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Day of the Outlaw (DVD Details)

Unique ID Code: 0000108721
Added by: Stuart McLean
Added on: 5/10/2008 20:49
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    Day of the Outlaw

    7 / 10

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    Well, well, well. So Burl Ives isn't necessarily the nice guy I thought he was. Not even a whistle of 'The Ugly Bug Ball' in this surprisingly gritty Western, directed by little known Andre De Toth who's only major claim to fame was directing 'House of Wax' in 3D - despite only having one eye. But that potential disability doesn't seem to have affected his ability to turn in a stunning Western. Made in 1959, during the height of 'cowboy-mania'. 'Day of the Outlaw', was peculiarly at odds with the huge Technicolor movies of the day. With its depressingly real world view of the West, perfectly captured in high contrast monochrome, this was no 'High Noon'.

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    Set in a remote one-horse town in the middle of a relentlessly bleak winter, the residents sense the onset of a snowstorm that will make their already harsh lives even tougher. Rancher Blaise Starrett (the lantern-jawed Robert Ryan) arrives in town with side-kick Dan (Nehemiah Persoff), to settle a dispute with a recent arrival, farmer Hal Crane (Alan Marshal) who's taken to fencing off areas of grazing territory that may not be all his own. The new farmer's wife, Helen (Tina Louise) was Blaise's former lover and it's clear that the electricity between the two remains. She begs Blaise to spare her husband, sensing that Blaise intends to settle his argument the old fashioned way - with a gun.

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    Before this red-herring plot can be resolved the group is interrupted by the arrival of the Bruhn gang, outlaws who are trying to stay a step ahead of the law who are on their tail.

    Their leader, Jack Bruhn (Burl Ives) has been shot and Blaise persuades the local vet to remove the bullet. He's keen for Bruhn to stay alive as without him the remaining outlaws would wreak havoc in the small community and only Bruhn seems able to control them. Particularly as they are all scared of him, and some of the men have an eye for the women in the town, including Helen.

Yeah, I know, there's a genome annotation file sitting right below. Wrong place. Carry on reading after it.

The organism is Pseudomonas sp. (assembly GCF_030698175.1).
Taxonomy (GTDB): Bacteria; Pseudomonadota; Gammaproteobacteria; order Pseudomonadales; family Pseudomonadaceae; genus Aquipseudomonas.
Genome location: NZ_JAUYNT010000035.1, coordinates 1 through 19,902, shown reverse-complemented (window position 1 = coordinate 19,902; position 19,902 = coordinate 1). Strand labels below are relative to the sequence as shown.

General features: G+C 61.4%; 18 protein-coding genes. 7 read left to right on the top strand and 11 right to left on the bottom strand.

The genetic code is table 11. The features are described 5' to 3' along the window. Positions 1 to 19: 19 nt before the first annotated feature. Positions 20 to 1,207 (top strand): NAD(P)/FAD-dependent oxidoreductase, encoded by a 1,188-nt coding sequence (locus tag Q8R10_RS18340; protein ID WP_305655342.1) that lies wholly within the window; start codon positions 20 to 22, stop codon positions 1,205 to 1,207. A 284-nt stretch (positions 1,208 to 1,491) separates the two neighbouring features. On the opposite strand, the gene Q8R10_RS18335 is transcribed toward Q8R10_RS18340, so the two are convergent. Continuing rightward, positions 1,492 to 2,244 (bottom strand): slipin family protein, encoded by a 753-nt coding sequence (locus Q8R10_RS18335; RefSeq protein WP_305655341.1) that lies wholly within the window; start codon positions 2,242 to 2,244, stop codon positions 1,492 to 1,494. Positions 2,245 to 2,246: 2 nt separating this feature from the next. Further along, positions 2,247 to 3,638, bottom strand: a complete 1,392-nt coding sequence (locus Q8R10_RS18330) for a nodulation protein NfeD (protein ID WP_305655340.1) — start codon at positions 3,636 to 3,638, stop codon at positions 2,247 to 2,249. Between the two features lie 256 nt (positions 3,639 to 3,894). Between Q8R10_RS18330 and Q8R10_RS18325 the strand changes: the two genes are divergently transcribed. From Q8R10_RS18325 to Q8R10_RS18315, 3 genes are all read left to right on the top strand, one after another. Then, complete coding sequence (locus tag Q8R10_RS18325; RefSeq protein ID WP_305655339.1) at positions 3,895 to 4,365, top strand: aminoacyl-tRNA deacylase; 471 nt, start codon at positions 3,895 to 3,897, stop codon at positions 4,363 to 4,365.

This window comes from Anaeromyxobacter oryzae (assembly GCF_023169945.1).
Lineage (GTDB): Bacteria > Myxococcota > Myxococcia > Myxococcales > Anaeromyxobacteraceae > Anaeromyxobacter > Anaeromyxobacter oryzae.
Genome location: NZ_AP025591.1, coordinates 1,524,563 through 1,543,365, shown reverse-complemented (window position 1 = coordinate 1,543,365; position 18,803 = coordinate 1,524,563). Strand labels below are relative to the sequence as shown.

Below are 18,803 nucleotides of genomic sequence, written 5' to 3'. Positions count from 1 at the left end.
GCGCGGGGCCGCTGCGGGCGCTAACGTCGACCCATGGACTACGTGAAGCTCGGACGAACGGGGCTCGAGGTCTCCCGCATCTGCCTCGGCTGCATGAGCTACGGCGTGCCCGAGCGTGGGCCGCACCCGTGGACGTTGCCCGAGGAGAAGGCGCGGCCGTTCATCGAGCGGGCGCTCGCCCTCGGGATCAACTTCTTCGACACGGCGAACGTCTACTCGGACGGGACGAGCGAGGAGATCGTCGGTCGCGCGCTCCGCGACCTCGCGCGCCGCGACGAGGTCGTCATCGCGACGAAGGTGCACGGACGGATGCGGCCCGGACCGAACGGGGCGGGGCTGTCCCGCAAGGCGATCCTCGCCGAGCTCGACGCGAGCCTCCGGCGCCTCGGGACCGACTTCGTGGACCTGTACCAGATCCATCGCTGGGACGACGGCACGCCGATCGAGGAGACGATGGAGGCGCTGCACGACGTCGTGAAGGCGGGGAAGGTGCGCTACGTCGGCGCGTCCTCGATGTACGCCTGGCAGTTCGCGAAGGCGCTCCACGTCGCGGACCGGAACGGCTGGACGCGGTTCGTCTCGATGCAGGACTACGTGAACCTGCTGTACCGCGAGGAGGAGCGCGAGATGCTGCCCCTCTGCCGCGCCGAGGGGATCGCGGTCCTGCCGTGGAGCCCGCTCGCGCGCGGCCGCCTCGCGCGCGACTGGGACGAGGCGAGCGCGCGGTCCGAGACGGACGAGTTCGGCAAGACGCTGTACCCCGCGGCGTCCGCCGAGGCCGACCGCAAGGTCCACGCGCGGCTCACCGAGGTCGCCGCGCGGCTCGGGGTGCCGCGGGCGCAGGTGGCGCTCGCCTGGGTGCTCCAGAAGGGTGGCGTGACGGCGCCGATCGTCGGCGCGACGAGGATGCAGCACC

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    Gene, the gang's youngest member (David Nelson) falls for local girl Ernine (Venetia Stevenson) - and the feeling is mutual. But Blaise wants to get the gang out of town so he persuades them to let him lead them through a secret mountain pass. He knows that once through they will kill him, but his only thought is for the town…and Helen.

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    What follows is a visually spectacular journey through snowbound mountains - a complete contrast to the dusty Mexican vistas of most Westerns of the day. Most interesting are the characters. Blaise Starrett is certainly not a good man. In some respects no better than Bruhn who he develops a grudging respect for. And Bruhn himself is a man of great contradictions. Clinging to the superiority of a military past, he has turned renegade - no better than the scum he reigns over.
    The film gently tips into a dark, depressingly existential shoot out set against the bleak realities of exposed and frozen rock-faces. It's certainly not a feel-good film, though is a curiously thought provoking one. A 'good old fashioned Western' it is not.

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    The picture looks great - despite it being letterboxed, albeit to the correct proportions. Sadly, there are no extras, though I daresay this will emerge at a budget price fairly quickly, and for lovers of the genre will be a welcome addition to the western library. Recommended.

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